MIAMI BEACH, Fla. (AP) — With the Trump administration's withdrawal from the Paris climate accords, national policy on climate change will emerge from U.S. cities working to reduce emissions and become more resilient to rising sea levels, New Orleans Mayor Mitch Landrieu said at the annual U.S. Conferences of Mayors meeting in Miami Beach.
Giant sequoia move on schedule in Idaho, tree doing well
JAY GORY, MANAGING EDITOR, odd news
BOISE, Idaho (AP) — A massive Idaho tree that grew over more than a century from a seedling sent by a noted naturalist has been uprooted and is poised to travel about two blocks Sunday to a new location.
California father buries wrong man after coroner's mistake
JAY GORY, MANAGING EDITOR, odd news
SANTA ANA, Calif. (AP) — Eleven days after laying his son to rest, Frank J. Kerrigan got a call from a friend.
Egos are a problem in international relations, Coverage of Finsbury mosque attack was a rarity, Why American voters don’t care about the Russia inve
JAY GORY, MANAGING EDITOR, world
“Qatar is finding itself still isolated from the other Gulf Cooperation Council (GCC) countries...,” writes Richard Miller. “The timing came right after a visit to the Saudi kingdom by U.S. President Donald Trump when he ... assured [King Salman] of a new American approach ... [in] dealings for their ally.... This century has seen a worldwide resurgence of egos on the international stage.... President Paul Kagame put things into perspective when he stated: ‘There are African leaders who have the dangerous habit of leading their people into an abyss’. “For Muslims who live in and around Finsbury Park, the attack was not a surprise,” writes Rafia Zakaria.
This Cornell scientist saved an $11
JAY GORY, MANAGING EDITOR, science
It started with rotting flesh. Slicing into the green skin of a Hawaiian papaya ordinarily...
Eclipse chasers blaze trail to Oregon for view of a lifetime
JAY GORY, MANAGING EDITOR, science
MADRAS, Ore. (AP) — Just before sunrise, there's typically nothing atop Round Butte but the whistle of the wind and a panoramic view of Oregon's second-highest peak glowing pink in the faint light.
SpeceX's Falcon 9 vs. Falcon Heavy
JAY GORY, MANAGING EDITOR, science
The Falcon Heavy is seemingly just a Falcon 9 with two Falcon 9 first stages attached to it. Shouldn't it be easy to make it fly?
Watch: SpaceX is launching a reused rocket, hoping to prove spaceflight can get cheaper
JAY GORY, MANAGING EDITOR, science
One of the biggest problems with space travel is that it’s freaking expensive. If humans are ever going to become a spacefaring species, with colonies on the moon and Mars — as big thinkers like physicist Stephen Hawking insist we should — space travel is going to have to get a lot cheaper. "We have to figure out how to improve the cost [of traveling to Mars] by 5 million percent," Elon Musk said last year, announcing his personal dream to establish a human colony on Mars.
The 9 funniest lines from a coal kingpin's lawsuit against John Oliver
JAY GORY, MANAGING EDITOR, science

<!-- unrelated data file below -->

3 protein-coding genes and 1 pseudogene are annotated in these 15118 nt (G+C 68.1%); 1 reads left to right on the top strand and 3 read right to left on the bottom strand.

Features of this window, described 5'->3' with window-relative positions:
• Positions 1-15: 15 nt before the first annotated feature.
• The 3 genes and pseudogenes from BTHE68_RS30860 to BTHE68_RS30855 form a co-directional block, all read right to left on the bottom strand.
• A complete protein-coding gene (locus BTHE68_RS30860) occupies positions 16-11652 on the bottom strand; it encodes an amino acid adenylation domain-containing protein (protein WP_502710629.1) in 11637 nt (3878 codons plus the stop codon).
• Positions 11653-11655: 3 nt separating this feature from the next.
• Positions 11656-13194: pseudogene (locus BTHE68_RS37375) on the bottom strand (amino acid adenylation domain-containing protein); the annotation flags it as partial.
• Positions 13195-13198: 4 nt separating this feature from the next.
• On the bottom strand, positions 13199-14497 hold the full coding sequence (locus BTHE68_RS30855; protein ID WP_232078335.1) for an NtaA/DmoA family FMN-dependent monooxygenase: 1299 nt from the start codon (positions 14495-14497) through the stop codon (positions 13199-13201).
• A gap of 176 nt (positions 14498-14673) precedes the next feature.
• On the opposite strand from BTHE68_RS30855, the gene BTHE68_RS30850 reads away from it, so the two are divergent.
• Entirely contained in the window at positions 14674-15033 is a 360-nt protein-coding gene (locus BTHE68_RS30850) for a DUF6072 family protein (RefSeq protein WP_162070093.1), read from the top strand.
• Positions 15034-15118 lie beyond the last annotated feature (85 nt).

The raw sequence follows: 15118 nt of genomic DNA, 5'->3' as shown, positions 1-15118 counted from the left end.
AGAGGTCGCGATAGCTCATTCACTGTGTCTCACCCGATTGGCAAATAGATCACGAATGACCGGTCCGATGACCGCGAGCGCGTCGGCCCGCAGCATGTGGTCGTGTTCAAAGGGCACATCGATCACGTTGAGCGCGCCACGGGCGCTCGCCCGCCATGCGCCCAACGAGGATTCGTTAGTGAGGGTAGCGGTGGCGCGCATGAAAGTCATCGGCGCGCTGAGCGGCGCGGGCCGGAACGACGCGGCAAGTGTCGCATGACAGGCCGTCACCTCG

John Oliver is facing the legal wrath of a lawsuit-happy coal baron after a brutal segment in which the host tore into the American coal industry. The document accuses Oliver of a "ruthless character assassination" of Robert Murray, CEO of the nation's largest coal mining operation, Murray Energy. SEE ALSO: Coal company sues John Oliver for being John Oliver It didn't exactly come as a surprise; in fact, Oliver more or less dared the notoriously litigious coal boss by mocking an earlier cease-and-desist letter from his company on the show. And at least one first amendment lawyer has said Murray doesn't have much of a leg to stand on. But that doesn't mean we can't enjoy the absurd spectacle of the legal team for the man Oliver described as a "geriatric Dr. Evil" trying to out-bombast the HBO comedian's signature hyperbolic wit in dry legalese. Here are some of the lawsuit's best moments: Murray's giant squirrel tormenter "Defendants continued their ruthless character assassination and attack on Plaintiffs’ business reputations by describing Mr. Murray as someone who 'looks like a geriatric Dr. Evil' and arranging for a staff member to dress up in a squirrel costume and deliver the message 'Eat Shit, Bob!” to Mr. Murray.'" This is one of the lawsuit's several references to a staffer dressed as a giant squirrel whom Oliver brought out to insult Murray. The stunt was a reference to some apocryphal company lore about a squirrel urging Murray into the coal business — it's a long story. Suffice to say, Mr. Nutterbutter seems to have really gotten under Murray's skin. BTW Murray didn't actually talk to a squirrel, OK? "Specifically, in reference to an absurd story that Mr. Murray claimed a squirrel had told him he should operate his own mines, Defendant Oliver stated 'You know what, I actually believe him on that one.'" At least everyone's in agreement that Murray didn't actually consult a squirrel about his business decisions. Maybe there's hope for an amicable resolution yet! Oliver endorses Mr. Nutterbutter's vulgar harassment "If that were not enough, after the live taping, Defendant Oliver exclaimed to the audience that having someone in a squirrel costume tell Mr. Murray to 'Eat Shit' was a 'dream come true.'" On second thought, he's got a point. Have you no decency, Mr. Nutterbutter? Good faith efforts "Even worse, toward the end of the broadcast, Defendant Oliver confirmed that Defendants intentionally expanded their attack against Mr. Murray and the Plaintiffs as retaliation for Plaintiffs' good faith efforts to ensure the accuracy of the broadcast. Defendant Oliver stated "Bob Murray, I didn't really plan for so much of this piece to be about you, but you kind of forced my hand on that one." Murray's lawyers seem to be working under a loose definition of "good faith efforts" that encompasses cease-and-desist letters. Neither ceasing nor desisting "Intentionally and in obvious retaliation for this humanitarian request, Defendant Oliver boldly announced '[a]s we have been explicitly told to cease and desist, let us do neither of those things, and let's talk about Bob Murray.'" How many lawsuits are able to claim that a defendant explicitly announced their intention to ignore them on national television?  Clinton conspiracy "[HBO parent Time Warner] is widely reported as a top ten donor of Hillary Clinton, as tracked by the Center for Responsive Politics at OpenSecrets.org. As a presidential candidate, Mrs. Clinton's agenda was to 'put a lotta coal miners and coal companies outta business.'" Murray's lawyers have connected the dots. This one goes all the way to the top. Anti-Trump agenda  "[The defendant's statements] advance their biases against the coal industry and theirdisdain for the coal-related policies of the Trump Administration." What's a controversy these days without a Donald Trump cameo? Oliver's job description "Instead, presumably to boost ratings, line their pockets with profits and advance the show’s anti-coal agenda..." The first two items are, after all, Oliver's job. As for the third, it seems pretty fair to say he's not a huge fan of the industry's practices. Public shame and disgrace "The Defamatory Statements are defamatory per se in that, on their face, they reflect upon Plaintiffs' reputation and character in a manner that: injured Plaintiffs' reputation and subject Plaintiffs to public hatred, ridicule, shame, or disgrace." This would actually make a good blurb for Oliver's show. WATCH: John Oliver proves Trump's scandals are way worse than Clinton's with raisins